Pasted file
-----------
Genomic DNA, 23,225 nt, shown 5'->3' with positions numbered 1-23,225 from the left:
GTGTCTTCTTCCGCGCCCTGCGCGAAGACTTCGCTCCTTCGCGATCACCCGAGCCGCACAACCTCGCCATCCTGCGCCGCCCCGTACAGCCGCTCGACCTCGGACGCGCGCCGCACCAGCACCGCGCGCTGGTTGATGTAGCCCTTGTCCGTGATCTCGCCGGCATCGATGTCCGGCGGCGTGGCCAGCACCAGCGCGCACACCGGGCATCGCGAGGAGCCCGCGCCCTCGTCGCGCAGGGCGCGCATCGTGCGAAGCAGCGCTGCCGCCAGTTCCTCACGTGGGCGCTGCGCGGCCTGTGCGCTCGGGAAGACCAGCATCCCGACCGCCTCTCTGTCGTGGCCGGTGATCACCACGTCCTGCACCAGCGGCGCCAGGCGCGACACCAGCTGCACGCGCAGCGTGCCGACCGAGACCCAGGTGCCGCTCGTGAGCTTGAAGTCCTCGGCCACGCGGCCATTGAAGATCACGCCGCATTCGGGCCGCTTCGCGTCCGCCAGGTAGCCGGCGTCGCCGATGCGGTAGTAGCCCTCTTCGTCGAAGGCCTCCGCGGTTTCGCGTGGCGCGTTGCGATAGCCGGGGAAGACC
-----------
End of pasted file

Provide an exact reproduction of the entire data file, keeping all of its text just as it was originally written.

Genomic DNA, 23,225 nt, shown 5'->3' with positions numbered 1-23,225 from the left:
GTGTCTTCTTCCGCGCCCTGCGCGAAGACTTCGCTCCTTCGCGATCACCCGAGCCGCACAACCTCGCCATCCTGCGCCGCCCCGTACAGCCGCTCGACCTCGGACGCGCGCCGCACCAGCACCGCGCGCTGGTTGATGTAGCCCTTGTCCGTGATCTCGCCGGCATCGATGTCCGGCGGCGTGGCCAGCACCAGCGCGCACACCGGGCATCGCGAGGAGCCCGCGCCCTCGTCGCGCAGGGCGCGCATCGTGCGAAGCAGCGCTGCCGCCAGTTCCTCACGTGGGCGCTGCGCGGCCTGTGCGCTCGGGAAGACCAGCATCCCGACCGCCTCTCTGTCGTGGCCGGTGATCACCACGTCCTGCACCAGCGGCGCCAGGCGCGACACCAGCTGCACGCGCAGCGTGCCGACCGAGACCCAGGTGCCGCTCGTGAGCTTGAAGTCCTCGGCCACGCGGCCATTGAAGATCACGCCGCATTCGGGCCGCTTCGCGTCCGCCAGGTAGCCGGCGTCGCCGATGCGGTAGTAGCCCTCTTCGTCGAAGGCCTCCGCGGTTTCGCGTGGCGCGTTGCGATAGCCGGGGAAGACC